Lively and in-depth discussions of city news, politics, science, entertainment, the arts, and more.
Hosted by Larry Mantle
Airs Weekdays 10 a.m.-12 p.m.

The connection between the pursuit of prestige and the college admissions scandal




A young man rides a bicycle on the campus of the University of Southern California (USC) in Los Angeles, California on May 17, 2018.
A young man rides a bicycle on the campus of the University of Southern California (USC) in Los Angeles, California on May 17, 2018.
ROBYN BECK/AFP/Getty Images

Listen to story

19:53
Download this story 9.0MB

Fallout from a sweeping college admissions scandal swiftly spread Wednesday, with actress Lori Loughlin surrendering ahead of a Los Angeles court hearing and a Silicon Valley hedge fund replacing its leader.

Loughlin and fellow actress Felicity Huffman headline the list of some 50 people charged in documents unveiled in Boston that describe a scheme to cheat the admissions process at eight sought-after schools. The parents bribed college coaches and other insiders to get their children into selective schools, authorities said.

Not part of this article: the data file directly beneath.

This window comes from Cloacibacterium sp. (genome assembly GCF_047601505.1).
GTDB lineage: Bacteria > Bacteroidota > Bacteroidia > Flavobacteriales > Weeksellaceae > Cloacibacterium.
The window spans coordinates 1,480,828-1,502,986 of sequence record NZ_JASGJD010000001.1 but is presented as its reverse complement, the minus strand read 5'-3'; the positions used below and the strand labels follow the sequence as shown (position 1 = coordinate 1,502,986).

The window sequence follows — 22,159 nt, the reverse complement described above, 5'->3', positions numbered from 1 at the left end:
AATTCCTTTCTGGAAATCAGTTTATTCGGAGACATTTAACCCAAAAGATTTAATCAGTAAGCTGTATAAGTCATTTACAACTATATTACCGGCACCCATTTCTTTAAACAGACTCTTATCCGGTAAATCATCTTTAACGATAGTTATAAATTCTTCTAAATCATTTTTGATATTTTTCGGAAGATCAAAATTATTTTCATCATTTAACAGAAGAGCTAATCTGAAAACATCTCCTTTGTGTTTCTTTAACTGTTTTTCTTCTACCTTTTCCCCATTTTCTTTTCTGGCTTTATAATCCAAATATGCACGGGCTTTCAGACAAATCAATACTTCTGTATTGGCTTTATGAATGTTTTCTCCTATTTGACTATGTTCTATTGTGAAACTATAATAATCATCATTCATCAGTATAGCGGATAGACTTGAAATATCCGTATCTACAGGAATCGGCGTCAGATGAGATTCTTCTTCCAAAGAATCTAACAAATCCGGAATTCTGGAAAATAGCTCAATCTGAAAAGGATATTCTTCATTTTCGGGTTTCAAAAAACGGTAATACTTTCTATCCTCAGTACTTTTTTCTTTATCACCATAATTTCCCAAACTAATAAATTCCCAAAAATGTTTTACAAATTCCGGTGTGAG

Loughlin turned herself in to the FBI on Wednesday morning and is scheduled for a court appearance in the afternoon, spokeswoman Laura Eimiller said.

Prosecutors allege Loughlin and her husband, fashion designer Mossimo Giannulli, paid $500,000 to have their two daughters labeled as recruits to the University of Southern California crew team, even though neither is a rower. Giannulli was released Tuesday after posting a $1 million bond.

The scandal also ensnared movers and shakers in the corporate world. The Palo Alto, California, hedge fund Hercules Capital announced Wednesday it was replacing its leader, Manuel Henriquez, who was arrested in New York City on Tuesday and released on $500,000 bail. Shares of the hedge fund plunged 9 percent.

With files from the Associated Press

Guests:

Danny Ruderman, independent college counselor based in Los Angeles, whose clientele includes A-list celebrities

Jon Reider, independent college consultant; former director of college counseling at San Francisco University High School, former admissions officer at Stanford University (1985 - 2000)